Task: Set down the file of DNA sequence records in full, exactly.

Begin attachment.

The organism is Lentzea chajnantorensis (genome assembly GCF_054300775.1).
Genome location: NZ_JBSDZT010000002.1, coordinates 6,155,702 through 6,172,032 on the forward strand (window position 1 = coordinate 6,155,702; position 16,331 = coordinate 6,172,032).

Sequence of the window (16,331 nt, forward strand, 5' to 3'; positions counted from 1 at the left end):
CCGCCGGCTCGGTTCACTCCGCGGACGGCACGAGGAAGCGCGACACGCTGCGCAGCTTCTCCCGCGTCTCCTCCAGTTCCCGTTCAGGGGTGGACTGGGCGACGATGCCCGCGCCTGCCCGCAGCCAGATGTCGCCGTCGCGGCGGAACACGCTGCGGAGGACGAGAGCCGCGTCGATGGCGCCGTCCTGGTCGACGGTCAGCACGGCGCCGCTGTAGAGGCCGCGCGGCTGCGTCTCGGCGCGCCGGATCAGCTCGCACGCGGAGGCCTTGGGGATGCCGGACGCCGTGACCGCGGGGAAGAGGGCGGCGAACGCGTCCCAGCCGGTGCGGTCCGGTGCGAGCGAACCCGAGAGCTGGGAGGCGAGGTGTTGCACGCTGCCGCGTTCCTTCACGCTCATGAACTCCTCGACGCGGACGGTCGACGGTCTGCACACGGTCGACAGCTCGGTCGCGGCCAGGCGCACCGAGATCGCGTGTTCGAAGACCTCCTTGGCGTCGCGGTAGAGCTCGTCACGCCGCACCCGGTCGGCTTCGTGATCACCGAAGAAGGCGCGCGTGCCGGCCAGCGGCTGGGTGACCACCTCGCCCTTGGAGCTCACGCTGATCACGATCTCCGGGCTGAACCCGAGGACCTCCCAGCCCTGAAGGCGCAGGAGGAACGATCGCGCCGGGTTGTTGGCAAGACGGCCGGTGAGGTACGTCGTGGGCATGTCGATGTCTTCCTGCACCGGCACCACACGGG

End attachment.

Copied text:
The organism is Lentzea chajnantorensis (genome assembly GCF_054300775.1).
Genome location: NZ_JBSDZT010000002.1, coordinates 6,155,702 through 6,172,032 on the forward strand (window position 1 = coordinate 6,155,702; position 16,331 = coordinate 6,172,032).

Sequence of the window (16,331 nt, forward strand, 5' to 3'; positions counted from 1 at the left end):
CCGCCGGCTCGGTTCACTCCGCGGACGGCACGAGGAAGCGCGACACGCTGCGCAGCTTCTCCCGCGTCTCCTCCAGTTCCCGTTCAGGGGTGGACTGGGCGACGATGCCCGCGCCTGCCCGCAGCCAGATGTCGCCGTCGCGGCGGAACACGCTGCGGAGGACGAGAGCCGCGTCGATGGCGCCGTCCTGGTCGACGGTCAGCACGGCGCCGCTGTAGAGGCCGCGCGGCTGCGTCTCGGCGCGCCGGATCAGCTCGCACGCGGAGGCCTTGGGGATGCCGGACGCCGTGACCGCGGGGAAGAGGGCGGCGAACGCGTCCCAGCCGGTGCGGTCCGGTGCGAGCGAACCCGAGAGCTGGGAGGCGAGGTGTTGCACGCTGCCGCGTTCCTTCACGCTCATGAACTCCTCGACGCGGACGGTCGACGGTCTGCACACGGTCGACAGCTCGGTCGCGGCCAGGCGCACCGAGATCGCGTGTTCGAAGACCTCCTTGGCGTCGCGGTAGAGCTCGTCACGCCGCACCCGGTCGGCTTCGTGATCACCGAAGAAGGCGCGCGTGCCGGCCAGCGGCTGGGTGACCACCTCGCCCTTGGAGCTCACGCTGATCACGATCTCCGGGCTGAACCCGAGGACCTCCCAGCCCTGAAGGCGCAGGAGGAACGATCGCGCCGGGTTGTTGGCAAGACGGCCGGTGAGGTACGTCGTGGGCATGTCGATGTCTTCCTGCACCGGCACCACACGGG